Low-water Recreation Updates for Shasta Lake
Release Date: Aug 22, 2014
Contact(s): Andrea Capps (530) 242-5546, (530) 605-7337
REDDING, Calif. - Shasta Lake is experiencing a near-historic low-water year following extreme drought conditions for the State of California. Declining lake levels present challenges to boaters, fishermen, and other recreational users looking to enjoy the Shasta Lake’s recreational opportunities. Current information about recreational opportunities is included below.
Low-water at Shasta Lake creates challenging accessibility issues. For example, the Sugarloaf Boat Ramp, located in Lakehead, CA, became inoperable on August 21, 2014. The loss of the Sugarloaf Boat Ramp left Jones Valley Boat Ramp and Centimudi Boat Ramp as the only remaining public launches facilities. The Jones Valley Boat Ramp is currently co-located with the Jones Valley Marina. Any public members seeking to launch their boats at Jones Valley Boat Ramp will need to pay their launch fee as they enter the fee area, and will need to utilize Jones Valley Marina’s dock as the courtesy dock. The currently accessible ramp at Jones Valley (Ramp 3) is narrow, and the access route is long, but should accommodate most recreation boats. For more information or updates on changing conditions, please contact the Shasta Lake Ranger Station at 530-275-1587.
As the lake level receded further, visitors are reminded that this man-made lake was built over older villages, towns, and structures. These resources are public treasures which need to be preserved for future generations. The Archaeological Resources Protection Act of 1979 (ARPA) prohibits excavation, removal, damage, destruction, defacing, or otherwise altering archaeological resources on public land.
Metal-detecting is permitted on National Forest Land only if it is in an area not reasonably expected to contain archaeological or historical resources. However, even in metal-detecting permissible areas, people are not permitted to cause resource damage by digging to find any buried treasure revealed by the metal-detector. Collection of anything is limited to if something is located on the surface of the ground and is obviously modern. Furthermore, metal-detecting for the purpose of finding gold or other minerals, instead of for recreation, is not permitted at all. Likewise, gold-panning is not permitted on the National Recreation Area, which includes all of Shasta Lake.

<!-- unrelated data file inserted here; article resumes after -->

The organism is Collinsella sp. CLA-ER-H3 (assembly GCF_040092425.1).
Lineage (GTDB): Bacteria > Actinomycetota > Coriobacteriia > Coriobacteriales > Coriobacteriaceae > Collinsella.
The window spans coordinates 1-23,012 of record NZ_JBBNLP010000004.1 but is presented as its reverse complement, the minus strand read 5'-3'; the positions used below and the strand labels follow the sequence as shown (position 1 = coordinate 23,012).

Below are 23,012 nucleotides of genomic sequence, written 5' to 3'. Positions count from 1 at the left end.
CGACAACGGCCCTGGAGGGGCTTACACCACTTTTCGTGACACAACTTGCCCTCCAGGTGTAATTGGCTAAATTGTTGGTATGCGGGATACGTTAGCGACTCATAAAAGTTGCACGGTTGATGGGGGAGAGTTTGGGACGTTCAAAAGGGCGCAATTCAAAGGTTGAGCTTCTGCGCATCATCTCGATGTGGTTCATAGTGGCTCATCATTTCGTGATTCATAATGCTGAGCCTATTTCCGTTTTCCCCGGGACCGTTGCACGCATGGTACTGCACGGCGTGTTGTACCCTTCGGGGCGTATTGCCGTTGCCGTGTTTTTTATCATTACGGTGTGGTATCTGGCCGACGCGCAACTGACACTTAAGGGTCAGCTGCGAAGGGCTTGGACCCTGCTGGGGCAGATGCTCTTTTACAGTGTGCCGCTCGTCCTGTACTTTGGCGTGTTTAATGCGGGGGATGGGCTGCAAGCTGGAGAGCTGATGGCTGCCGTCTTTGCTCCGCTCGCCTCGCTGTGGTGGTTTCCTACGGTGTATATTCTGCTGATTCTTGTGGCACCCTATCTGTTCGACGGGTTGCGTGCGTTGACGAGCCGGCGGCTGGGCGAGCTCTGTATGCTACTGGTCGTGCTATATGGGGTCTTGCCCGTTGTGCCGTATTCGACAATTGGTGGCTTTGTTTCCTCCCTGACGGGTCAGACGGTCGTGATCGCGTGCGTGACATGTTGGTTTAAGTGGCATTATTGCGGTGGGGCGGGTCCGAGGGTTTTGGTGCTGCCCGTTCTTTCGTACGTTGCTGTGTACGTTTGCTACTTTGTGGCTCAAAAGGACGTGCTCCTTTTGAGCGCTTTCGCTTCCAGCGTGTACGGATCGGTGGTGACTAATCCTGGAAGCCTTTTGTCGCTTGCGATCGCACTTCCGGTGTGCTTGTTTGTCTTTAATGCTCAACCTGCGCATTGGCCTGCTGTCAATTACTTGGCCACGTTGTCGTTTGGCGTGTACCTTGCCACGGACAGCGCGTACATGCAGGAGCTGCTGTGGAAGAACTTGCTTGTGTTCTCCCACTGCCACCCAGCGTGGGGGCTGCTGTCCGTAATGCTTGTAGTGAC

So, what should you do if your explorations around the lake reveal historic artifacts or structures? Take a picture, appreciate these items, and leave them where you found them: enjoy, but do not destroy. Then please call the Shasta Lake Ranger Station at 530-275-1587 to alert our archaeologist so the find can be documented and recorded as part of the history of our area. Remember, every time one person removes an historic object; that leaves one less treasure for someone else to experience. Your public lands and the historical resources they contain are the property of everyone, not any individual.
To make your visit more enjoyable, be aware of the uneven, steep terrain of the shoreline. Wear proper shoes and plan for enough time to carefully navigate the rocks and debris that make up the shore. Also remember to bring plenty of water. No matter what time of year, the direct sunlight that is undisturbed around the lake can be very draining. While the Shasta-Trinity National Forest is in fire restrictions, there are opportunities for campfires along the shoreline with the proper permit and required safety precautions.
For more details, or if you would like help planning your visit, please contact the Shasta Lake Ranger Station at 530-275-1587, located at Exit #687 off Interstate 5, open Monday-Friday 8-4:30.
The mission of the Forest Service is to sustain the health, diversity and productivity of the nation's forests and grasslands to meet the needs of present and future generations. The agency manages 193 million acres of public land, provides assistance to state and private landowners, and maintains the largest forestry research organization in the world. Public lands the Forest Service manages contribute more than $13 billion to the economy each year through visitor spending alone. Those same lands provide 20 percent of the nation's clean water supply, a value estimated at $7.2 billion per year. The agency has either a direct or indirect role in stewardship of about 80 percent of the 850 million forested acres within the U.S., of which 100 million acres are urban forests where most Americans live.
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